A.N. Wilson’s biography of C. S. Lewis is an account of the life of an important literary figure. C. S. Lewis is now justly famous as the author of the “Narnia” series of books for children (The Big Read) he was, however also a distinguished academic, spending much of his career as a college tutor at Magdalen College, Oxford.
His pupils included John Betjeman (who became one of Britain’s favourite poets). Lewis’s circle of friends also included J. R. R. Tolkien, who with Lewis and others meet regularly as a society known as the “Inklings”.
C. S. Lewis was also a prolific Christian writer, and his religious books included, “The Screwtape Letters” and “A Grief Observed”. The Narnia books also have a strong religious message.
Wilson’s biography is actually as much about Oxford in the middle years of the last century as about the eccentric and bookish figure of Lewis. Wilson is an accomplished writer himself, known for his biography of Tolstoy, his journalism and novels; he was also a friend of the later Queen Mother.
This is an interesting account of Lewis’s life and some idea of the flavour can be gained from the following quotation:
“But this was not how the Inklings saw themselves. Another new face in the circle after the War was J. R. R. Tolkien’s son Christopher. He felt that the famous Thursdays were never without embarrassment. He developed a profound attachment to and admiration for Lewis which made the cooling between his father and Lewis all the more painful to him.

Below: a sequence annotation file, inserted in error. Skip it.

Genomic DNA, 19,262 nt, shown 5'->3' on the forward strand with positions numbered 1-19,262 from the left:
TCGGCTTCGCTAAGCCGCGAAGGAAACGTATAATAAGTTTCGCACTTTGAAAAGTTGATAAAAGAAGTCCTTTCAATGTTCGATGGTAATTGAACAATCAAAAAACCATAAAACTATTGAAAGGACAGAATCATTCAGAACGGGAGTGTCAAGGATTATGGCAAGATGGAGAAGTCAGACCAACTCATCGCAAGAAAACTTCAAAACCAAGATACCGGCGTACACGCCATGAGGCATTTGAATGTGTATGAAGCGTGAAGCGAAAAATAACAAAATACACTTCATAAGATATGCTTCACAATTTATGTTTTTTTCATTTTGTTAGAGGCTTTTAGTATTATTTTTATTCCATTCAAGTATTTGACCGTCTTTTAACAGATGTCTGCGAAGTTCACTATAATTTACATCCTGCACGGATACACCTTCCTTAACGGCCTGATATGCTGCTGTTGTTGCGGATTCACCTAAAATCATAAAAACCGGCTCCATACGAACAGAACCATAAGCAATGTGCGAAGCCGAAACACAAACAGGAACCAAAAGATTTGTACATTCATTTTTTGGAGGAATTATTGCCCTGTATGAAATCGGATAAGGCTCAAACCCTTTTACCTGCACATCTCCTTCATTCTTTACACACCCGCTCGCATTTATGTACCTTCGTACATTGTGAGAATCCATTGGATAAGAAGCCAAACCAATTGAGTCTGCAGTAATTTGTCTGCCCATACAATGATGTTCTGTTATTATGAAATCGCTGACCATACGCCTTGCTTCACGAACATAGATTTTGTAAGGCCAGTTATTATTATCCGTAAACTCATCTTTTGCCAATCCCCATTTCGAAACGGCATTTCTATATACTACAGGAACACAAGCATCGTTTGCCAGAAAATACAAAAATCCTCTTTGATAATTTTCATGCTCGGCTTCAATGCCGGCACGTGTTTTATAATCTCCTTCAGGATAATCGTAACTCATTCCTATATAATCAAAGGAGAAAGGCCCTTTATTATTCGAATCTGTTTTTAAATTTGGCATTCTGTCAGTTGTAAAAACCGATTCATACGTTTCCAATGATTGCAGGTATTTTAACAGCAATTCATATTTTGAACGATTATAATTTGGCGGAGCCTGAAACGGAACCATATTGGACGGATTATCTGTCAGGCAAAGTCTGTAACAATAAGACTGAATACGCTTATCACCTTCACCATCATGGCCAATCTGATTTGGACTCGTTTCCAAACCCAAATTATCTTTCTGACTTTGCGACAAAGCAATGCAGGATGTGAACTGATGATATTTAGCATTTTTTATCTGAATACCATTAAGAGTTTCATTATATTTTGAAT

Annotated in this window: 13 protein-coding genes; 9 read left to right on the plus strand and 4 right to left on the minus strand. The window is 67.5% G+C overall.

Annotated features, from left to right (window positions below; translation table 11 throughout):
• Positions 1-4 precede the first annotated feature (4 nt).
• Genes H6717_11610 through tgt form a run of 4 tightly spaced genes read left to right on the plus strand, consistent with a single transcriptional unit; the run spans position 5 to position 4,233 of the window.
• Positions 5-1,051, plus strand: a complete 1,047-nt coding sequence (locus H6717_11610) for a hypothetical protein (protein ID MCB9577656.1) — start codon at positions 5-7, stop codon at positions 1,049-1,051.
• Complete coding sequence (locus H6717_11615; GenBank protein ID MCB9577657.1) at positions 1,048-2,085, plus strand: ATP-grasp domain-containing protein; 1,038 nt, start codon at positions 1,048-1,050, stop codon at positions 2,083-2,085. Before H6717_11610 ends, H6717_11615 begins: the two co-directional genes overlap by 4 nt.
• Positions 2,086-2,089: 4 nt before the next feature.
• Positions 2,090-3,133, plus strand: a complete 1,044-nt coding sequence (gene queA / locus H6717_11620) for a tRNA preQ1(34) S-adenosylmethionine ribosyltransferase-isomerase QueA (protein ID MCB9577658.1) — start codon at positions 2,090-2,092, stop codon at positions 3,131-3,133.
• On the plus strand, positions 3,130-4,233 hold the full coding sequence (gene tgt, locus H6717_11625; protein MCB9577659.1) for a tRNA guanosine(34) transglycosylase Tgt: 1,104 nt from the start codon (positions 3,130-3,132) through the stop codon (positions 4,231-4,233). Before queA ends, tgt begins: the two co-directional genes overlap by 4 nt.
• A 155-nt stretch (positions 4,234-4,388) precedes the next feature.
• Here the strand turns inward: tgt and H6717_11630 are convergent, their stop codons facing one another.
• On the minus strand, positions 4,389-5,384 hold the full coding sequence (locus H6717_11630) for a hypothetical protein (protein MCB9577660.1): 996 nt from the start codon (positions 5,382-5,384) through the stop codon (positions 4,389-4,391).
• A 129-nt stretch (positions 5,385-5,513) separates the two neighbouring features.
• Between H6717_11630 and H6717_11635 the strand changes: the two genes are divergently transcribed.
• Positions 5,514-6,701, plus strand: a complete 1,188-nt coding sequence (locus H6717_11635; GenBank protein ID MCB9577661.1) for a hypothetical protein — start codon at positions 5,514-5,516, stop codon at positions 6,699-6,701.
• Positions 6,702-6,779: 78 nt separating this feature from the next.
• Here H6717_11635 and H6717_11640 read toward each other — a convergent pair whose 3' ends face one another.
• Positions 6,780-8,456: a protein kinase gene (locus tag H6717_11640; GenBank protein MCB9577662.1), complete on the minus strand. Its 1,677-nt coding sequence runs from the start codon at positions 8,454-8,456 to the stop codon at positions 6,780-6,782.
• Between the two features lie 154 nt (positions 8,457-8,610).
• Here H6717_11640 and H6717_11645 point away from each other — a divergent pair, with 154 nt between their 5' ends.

The old ‘cut and thrust’ of conversation was beginning to cause wounds on all sides. Dyson, for example, who had been elected to a Fellowship at Merton after the War and now taught English there, felt a marked antipathy to Tolkien’s writings, so that the readings of The Lord of the Rings – always a high point of the better evenings – were no longer a pleasure.
Aware that some of his audience were unappreciative, J. R. R. Tolkien mumbled and read badly. Christopher, who was about to show himself one of the most eloquent lecturers Oxford has ever known, was brilliant at reading aloud, and took over the task.
But he could not be sure that his readings would not be interrupted by Dyson, lying on the sofa with his club foot in the air and a glass of whisky in his hand, snorting, grunting and exhaling – ‘Oh f**k, not another elf!’ In such an atmosphere, it was not surprising that the Tolkien readings were discontinued.”
However Wilson’s claim that Lewis had an affair with Mrs. Jane Moore in his youth is not supported by firm evidence. His later relationship with Joy Gresham (see the film Shadowlands) is dealt with.
This is not a great biography, but if you know nothing of Lewis it is worth reading.
Pub. Flamingo 1991